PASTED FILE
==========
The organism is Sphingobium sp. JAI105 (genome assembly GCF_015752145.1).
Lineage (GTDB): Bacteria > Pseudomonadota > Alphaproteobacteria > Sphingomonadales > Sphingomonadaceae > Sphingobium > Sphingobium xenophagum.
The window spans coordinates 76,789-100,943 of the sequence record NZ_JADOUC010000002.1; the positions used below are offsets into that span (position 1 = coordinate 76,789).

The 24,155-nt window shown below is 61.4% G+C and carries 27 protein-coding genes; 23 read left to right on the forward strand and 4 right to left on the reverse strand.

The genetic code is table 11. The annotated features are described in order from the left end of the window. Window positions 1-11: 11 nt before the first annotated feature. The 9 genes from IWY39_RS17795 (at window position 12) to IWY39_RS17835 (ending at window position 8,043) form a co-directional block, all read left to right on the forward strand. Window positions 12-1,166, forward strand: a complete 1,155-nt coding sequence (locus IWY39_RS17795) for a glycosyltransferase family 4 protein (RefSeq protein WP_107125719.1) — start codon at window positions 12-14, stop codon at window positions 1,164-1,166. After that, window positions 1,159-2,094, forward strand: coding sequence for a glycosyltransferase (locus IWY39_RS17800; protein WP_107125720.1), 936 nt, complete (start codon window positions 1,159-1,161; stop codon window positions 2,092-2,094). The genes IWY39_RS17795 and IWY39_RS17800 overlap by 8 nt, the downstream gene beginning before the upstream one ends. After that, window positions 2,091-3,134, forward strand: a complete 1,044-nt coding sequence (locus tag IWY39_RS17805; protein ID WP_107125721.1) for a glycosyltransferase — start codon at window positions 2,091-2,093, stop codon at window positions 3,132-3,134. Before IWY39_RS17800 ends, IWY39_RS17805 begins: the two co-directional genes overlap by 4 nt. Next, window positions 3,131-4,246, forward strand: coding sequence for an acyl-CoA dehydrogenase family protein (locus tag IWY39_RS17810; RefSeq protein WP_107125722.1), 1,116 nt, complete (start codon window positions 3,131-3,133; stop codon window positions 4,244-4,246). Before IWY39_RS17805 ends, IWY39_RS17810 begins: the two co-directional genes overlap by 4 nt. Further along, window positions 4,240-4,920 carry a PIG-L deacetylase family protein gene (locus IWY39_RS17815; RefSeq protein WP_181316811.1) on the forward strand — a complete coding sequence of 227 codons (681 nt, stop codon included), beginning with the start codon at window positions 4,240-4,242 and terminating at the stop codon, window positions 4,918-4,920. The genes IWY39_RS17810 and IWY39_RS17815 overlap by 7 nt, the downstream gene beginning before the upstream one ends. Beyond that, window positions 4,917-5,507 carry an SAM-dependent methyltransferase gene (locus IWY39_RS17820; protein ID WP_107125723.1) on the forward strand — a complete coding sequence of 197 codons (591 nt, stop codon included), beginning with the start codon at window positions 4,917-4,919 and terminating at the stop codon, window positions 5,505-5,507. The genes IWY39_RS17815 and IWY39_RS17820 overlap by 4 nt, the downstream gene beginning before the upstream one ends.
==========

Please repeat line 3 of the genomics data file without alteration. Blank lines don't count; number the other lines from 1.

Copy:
The window spans coordinates 76,789-100,943 of the sequence record NZ_JADOUC010000002.1; the positions used below are offsets into that span (position 1 = coordinate 76,789).